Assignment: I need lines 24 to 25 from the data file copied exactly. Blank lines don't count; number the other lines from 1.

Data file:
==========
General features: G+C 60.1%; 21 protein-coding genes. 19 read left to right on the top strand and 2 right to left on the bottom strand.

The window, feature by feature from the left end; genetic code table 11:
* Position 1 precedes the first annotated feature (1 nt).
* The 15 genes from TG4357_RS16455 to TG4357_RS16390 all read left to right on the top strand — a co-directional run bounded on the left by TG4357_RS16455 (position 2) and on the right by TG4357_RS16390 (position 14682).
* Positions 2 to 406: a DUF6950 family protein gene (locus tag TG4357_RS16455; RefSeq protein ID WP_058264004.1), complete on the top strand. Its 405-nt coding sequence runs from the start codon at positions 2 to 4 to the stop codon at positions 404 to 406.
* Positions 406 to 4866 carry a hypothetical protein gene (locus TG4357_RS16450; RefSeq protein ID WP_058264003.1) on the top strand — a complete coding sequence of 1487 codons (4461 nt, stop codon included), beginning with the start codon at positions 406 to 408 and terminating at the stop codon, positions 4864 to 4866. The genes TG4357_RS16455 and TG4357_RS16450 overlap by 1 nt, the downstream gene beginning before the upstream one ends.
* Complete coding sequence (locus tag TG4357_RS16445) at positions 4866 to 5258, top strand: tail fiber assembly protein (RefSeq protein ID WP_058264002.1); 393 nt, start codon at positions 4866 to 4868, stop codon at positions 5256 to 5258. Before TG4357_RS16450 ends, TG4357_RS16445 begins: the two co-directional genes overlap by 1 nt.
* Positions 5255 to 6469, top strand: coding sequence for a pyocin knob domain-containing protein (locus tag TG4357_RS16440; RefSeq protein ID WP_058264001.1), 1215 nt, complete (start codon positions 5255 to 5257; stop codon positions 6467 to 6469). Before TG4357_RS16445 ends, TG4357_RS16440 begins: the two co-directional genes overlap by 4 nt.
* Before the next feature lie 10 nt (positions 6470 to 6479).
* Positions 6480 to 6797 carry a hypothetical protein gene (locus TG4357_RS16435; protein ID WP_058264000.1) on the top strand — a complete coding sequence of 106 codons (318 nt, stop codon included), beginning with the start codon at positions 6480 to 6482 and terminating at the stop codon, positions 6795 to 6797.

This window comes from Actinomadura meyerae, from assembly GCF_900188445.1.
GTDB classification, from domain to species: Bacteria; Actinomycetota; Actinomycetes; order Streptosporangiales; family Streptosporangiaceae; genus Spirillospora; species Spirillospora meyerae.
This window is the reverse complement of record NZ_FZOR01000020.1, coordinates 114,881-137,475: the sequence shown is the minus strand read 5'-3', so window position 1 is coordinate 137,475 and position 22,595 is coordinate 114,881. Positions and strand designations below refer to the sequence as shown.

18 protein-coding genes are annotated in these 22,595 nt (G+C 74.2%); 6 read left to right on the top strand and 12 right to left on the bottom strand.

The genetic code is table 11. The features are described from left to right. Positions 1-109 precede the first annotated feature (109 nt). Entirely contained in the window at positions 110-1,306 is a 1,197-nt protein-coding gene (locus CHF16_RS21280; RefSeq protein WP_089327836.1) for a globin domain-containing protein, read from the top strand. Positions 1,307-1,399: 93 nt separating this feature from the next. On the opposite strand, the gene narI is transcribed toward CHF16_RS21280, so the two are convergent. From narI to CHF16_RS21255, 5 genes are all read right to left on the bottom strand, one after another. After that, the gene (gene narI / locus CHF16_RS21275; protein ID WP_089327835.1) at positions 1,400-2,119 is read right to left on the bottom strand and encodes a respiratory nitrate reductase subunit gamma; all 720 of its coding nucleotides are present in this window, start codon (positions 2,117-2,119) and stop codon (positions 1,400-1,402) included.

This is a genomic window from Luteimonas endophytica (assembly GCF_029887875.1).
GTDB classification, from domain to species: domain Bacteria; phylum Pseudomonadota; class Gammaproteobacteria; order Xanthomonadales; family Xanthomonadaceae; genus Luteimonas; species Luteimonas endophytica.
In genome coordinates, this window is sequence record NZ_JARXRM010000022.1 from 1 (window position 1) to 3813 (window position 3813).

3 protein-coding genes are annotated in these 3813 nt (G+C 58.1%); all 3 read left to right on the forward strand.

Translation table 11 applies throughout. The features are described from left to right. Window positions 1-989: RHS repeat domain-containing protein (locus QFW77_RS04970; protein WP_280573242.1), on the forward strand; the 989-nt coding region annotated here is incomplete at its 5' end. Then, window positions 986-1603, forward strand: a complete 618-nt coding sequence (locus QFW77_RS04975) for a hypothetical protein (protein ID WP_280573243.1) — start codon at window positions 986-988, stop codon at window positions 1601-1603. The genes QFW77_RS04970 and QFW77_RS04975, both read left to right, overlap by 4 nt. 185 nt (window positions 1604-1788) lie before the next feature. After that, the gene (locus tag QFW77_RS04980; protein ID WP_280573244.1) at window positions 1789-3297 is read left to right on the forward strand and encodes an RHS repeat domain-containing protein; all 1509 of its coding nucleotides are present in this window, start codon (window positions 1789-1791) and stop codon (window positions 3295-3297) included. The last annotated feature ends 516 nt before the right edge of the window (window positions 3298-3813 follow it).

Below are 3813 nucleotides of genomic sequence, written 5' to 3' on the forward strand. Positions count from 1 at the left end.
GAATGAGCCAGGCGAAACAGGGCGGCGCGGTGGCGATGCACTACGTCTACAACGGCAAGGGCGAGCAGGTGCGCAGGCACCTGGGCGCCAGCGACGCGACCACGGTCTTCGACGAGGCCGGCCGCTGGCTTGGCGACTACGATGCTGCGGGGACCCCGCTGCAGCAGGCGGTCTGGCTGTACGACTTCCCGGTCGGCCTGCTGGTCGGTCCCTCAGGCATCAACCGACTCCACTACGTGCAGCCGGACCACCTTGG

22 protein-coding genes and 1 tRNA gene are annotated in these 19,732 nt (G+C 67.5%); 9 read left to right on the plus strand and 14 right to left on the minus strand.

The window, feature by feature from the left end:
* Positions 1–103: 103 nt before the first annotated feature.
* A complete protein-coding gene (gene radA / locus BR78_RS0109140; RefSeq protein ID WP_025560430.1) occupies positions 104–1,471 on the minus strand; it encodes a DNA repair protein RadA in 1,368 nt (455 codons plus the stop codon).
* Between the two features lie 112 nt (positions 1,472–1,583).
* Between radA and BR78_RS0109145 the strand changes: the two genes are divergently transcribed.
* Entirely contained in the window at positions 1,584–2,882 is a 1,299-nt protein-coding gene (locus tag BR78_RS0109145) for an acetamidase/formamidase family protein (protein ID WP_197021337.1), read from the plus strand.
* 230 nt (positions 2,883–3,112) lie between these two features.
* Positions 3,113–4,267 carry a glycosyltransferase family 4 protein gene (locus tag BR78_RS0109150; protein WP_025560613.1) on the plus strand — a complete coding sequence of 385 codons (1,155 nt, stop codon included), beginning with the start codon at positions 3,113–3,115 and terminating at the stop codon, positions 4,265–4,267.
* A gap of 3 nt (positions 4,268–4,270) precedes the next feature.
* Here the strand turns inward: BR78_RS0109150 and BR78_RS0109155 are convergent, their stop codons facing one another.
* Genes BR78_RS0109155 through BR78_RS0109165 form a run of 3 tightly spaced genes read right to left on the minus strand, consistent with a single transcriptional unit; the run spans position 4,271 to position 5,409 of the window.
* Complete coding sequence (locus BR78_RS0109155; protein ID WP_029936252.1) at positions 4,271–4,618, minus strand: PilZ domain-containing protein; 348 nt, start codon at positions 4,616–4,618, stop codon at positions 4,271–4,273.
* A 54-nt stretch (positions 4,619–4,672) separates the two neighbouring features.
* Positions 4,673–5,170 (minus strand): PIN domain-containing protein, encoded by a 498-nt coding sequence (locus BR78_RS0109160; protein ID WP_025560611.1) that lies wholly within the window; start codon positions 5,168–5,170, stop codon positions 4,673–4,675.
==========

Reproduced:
The window, feature by feature from the left end:
* Positions 1–103: 103 nt before the first annotated feature.